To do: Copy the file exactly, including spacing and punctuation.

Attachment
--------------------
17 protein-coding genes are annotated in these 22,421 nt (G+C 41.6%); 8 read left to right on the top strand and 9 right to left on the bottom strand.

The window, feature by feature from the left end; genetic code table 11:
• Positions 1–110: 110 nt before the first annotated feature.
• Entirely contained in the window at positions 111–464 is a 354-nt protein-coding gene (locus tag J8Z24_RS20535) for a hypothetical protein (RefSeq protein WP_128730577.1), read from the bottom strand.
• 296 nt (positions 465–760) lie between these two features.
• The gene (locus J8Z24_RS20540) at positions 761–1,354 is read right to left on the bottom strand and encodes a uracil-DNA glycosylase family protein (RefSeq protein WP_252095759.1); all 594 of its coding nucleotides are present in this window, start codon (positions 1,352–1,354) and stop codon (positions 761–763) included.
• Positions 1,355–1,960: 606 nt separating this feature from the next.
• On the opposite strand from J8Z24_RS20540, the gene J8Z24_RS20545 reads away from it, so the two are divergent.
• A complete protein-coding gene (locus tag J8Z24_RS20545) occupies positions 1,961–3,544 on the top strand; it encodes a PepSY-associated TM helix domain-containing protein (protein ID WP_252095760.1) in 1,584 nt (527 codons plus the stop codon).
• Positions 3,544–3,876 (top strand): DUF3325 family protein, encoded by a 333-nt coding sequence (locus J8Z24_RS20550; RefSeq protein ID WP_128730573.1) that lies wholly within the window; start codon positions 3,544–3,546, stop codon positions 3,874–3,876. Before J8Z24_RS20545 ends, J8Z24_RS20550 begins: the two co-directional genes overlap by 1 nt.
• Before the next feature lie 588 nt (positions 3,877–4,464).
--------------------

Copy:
17 protein-coding genes are annotated in these 22,421 nt (G+C 41.6%); 8 read left to right on the top strand and 9 right to left on the bottom strand.

The window, feature by feature from the left end; genetic code table 11:
• Positions 1–110: 110 nt before the first annotated feature.
• Entirely contained in the window at positions 111–464 is a 354-nt protein-coding gene (locus tag J8Z24_RS20535) for a hypothetical protein (RefSeq protein WP_128730577.1), read from the bottom strand.
• 296 nt (positions 465–760) lie between these two features.
• The gene (locus J8Z24_RS20540) at positions 761–1,354 is read right to left on the bottom strand and encodes a uracil-DNA glycosylase family protein (RefSeq protein WP_252095759.1); all 594 of its coding nucleotides are present in this window, start codon (positions 1,352–1,354) and stop codon (positions 761–763) included.
• Positions 1,355–1,960: 606 nt separating this feature from the next.
• On the opposite strand from J8Z24_RS20540, the gene J8Z24_RS20545 reads away from it, so the two are divergent.
• A complete protein-coding gene (locus tag J8Z24_RS20545) occupies positions 1,961–3,544 on the top strand; it encodes a PepSY-associated TM helix domain-containing protein (protein ID WP_252095760.1) in 1,584 nt (527 codons plus the stop codon).
• Positions 3,544–3,876 (top strand): DUF3325 family protein, encoded by a 333-nt coding sequence (locus J8Z24_RS20550; RefSeq protein ID WP_128730573.1) that lies wholly within the window; start codon positions 3,544–3,546, stop codon positions 3,874–3,876. Before J8Z24_RS20545 ends, J8Z24_RS20550 begins: the two co-directional genes overlap by 1 nt.
• Before the next feature lie 588 nt (positions 3,877–4,464).